- The Washington Times - Friday, August 7, 2009

BALTIMORE (AP) | The company bidding for a slot machine gambling license in Baltimore has gained control of land that would allow it to build a larger casino with better visibility, and a city official expects the company to revise its bid and ask to install more than five times as many machines.

The Baltimore City Entertainment Group (BCEG) was the only company to apply to the state in February for the city’s slots license. It asked for a modest casino with 500 machines but could revise that request. The Maryland Constitution sets a limit of 3,750 slot machines in the city.

The company has acquired the rights to build a casino at Gateway South, an 11-acre vacant lot on Russell Street south of M&T; Bank Stadium, according to BCEG and city officials.

BCEG’s original plans called for a casino nearby on a smaller parcel a block away from Russell Street, a major gateway into downtown that carries traffic from the Baltimore-Washington Parkway.

The city is counting on slots for a huge revenue infusion. The quasi-public Baltimore Development Corp. has projected that the city will bring in $20.8 million in rent and tax revenue in the casino’s first year.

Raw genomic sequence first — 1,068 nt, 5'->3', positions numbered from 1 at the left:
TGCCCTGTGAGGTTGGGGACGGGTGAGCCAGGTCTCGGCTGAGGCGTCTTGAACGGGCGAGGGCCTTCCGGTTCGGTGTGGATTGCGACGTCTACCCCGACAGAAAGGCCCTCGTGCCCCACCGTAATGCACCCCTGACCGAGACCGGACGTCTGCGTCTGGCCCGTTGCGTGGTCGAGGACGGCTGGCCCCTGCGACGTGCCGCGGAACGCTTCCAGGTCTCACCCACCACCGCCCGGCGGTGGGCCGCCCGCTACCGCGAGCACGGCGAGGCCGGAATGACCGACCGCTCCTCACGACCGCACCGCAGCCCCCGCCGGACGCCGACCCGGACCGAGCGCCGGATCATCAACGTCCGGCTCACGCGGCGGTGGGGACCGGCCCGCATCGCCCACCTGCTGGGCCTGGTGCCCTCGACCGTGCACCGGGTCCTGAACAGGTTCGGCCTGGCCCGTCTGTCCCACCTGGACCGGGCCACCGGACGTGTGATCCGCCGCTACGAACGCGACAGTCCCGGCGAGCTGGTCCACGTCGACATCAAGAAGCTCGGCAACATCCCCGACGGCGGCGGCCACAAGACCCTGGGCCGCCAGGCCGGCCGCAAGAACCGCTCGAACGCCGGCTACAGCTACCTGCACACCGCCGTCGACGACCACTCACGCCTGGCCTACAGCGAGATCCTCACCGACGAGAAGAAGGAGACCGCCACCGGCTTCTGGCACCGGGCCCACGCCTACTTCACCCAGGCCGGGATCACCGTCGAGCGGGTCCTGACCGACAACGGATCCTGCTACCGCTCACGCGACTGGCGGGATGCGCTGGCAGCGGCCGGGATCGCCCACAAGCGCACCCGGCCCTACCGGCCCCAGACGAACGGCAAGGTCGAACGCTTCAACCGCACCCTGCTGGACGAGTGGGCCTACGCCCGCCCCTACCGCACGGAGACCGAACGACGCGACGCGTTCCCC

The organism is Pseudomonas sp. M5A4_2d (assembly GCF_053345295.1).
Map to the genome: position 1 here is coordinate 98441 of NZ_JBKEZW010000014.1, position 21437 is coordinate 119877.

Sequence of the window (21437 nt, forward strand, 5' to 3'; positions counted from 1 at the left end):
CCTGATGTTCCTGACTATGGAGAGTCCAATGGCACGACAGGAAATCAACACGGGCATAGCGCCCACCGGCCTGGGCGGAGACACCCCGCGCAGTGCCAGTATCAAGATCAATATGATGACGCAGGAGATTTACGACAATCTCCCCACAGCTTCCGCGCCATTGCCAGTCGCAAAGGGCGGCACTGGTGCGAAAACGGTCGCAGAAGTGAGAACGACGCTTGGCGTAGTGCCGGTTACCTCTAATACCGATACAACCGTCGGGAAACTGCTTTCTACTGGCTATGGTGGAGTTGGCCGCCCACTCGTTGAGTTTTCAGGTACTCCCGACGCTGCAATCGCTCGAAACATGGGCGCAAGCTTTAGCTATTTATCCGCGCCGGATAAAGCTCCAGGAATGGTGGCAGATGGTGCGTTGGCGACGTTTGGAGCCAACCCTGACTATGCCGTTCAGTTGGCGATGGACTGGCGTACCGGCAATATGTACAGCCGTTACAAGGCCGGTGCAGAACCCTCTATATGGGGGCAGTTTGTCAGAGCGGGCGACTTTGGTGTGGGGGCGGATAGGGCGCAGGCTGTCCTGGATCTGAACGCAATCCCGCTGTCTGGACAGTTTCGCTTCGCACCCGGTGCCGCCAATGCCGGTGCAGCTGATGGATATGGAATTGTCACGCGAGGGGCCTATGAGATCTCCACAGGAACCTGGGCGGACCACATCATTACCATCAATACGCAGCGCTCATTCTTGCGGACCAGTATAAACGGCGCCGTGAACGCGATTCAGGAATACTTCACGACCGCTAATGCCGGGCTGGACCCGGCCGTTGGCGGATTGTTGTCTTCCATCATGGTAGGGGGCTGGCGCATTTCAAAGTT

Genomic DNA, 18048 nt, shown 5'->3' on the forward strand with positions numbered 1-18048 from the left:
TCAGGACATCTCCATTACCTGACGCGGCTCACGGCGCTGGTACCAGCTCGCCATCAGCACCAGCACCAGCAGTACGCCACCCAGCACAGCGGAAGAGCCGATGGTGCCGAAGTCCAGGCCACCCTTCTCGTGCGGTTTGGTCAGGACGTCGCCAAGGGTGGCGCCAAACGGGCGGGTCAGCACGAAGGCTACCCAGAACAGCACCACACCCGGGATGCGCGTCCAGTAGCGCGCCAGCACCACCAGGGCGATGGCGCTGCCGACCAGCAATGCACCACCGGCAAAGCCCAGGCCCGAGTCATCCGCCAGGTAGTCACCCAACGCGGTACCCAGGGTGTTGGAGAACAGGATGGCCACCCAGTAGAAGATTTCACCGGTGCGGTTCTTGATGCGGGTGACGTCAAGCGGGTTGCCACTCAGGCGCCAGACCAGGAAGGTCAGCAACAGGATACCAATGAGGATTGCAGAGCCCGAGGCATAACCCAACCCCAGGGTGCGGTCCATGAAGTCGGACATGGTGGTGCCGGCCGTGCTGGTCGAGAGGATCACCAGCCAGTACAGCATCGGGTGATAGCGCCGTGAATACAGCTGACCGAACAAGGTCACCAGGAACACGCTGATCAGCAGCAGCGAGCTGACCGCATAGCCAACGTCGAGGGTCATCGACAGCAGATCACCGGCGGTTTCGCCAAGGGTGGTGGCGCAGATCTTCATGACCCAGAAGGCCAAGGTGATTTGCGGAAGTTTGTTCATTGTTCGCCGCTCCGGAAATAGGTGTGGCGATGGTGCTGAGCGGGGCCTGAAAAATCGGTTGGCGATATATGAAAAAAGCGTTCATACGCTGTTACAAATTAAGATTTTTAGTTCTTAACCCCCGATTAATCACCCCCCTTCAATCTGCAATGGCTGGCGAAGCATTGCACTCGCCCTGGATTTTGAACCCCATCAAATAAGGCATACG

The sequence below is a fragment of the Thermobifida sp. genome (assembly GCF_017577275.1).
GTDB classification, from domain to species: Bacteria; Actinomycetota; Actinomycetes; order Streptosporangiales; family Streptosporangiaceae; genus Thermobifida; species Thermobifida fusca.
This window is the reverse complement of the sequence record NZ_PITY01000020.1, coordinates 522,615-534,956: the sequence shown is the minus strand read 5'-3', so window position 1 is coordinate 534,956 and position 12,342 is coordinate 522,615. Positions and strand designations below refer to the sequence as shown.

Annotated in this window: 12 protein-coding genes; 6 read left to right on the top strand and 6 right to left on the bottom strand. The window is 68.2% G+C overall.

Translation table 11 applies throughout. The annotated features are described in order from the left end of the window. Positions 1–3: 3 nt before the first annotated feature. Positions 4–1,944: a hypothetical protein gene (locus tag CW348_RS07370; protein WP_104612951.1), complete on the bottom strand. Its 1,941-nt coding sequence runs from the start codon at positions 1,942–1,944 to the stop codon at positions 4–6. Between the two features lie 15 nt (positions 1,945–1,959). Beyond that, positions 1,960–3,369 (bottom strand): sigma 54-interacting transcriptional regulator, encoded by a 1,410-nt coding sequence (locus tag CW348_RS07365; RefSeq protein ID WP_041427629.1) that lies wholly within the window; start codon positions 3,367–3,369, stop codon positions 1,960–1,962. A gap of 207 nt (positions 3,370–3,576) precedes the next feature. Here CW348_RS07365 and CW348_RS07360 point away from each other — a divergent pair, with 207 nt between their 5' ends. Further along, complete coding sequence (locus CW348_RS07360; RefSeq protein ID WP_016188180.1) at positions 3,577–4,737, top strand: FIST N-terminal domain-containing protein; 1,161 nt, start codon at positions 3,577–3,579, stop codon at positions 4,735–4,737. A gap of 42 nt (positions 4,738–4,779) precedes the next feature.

Deputy Mayor Andrew Frank said he expected BCEG to revise its bid and propose a casino with the maximum 3,750 machines.

“It’s not just BCEG that may benefit from a location on Russell Street,” Mr. Frank said. “The city does, and the citizens do, because it’s more revenue from the slots casino.”

The city’s Board of Estimates would have to approve the location change, while the authority to approve the slots license rests with a state commission. The commission is expected to begin making decisions this fall.

Gaming consultant Michael E. Cryor, one of the leaders of BCEG, said the deal is a good one for the company and area residents.

“It moves the property farther away from the community, and it provides the gateway to the facility,” he said.

Mr. Cryor estimated that the casino would cost between $212 million and $220 million.

The Gateway South parcel is the former home of Maryland Chemical Co. Inc., which moved to a new location last year. The building was recently demolished.

A team including Baltimore Ravens linebacker Ray Lewis’ development firm submitted the winning bid for the city-owned site in 2006 with a plan to build a $200 million mixed-use project, including a youth athletic facility.

The site changed hands in a three-way deal under which BCEG would assume all the Gateway South team’s financial responsibilities, BCEG and city officials said.

Maryland law requires any slots parlor in Baltimore to be built on city-owned land within a half-mile of Interstate 95 and the Baltimore-Washington Parkway.

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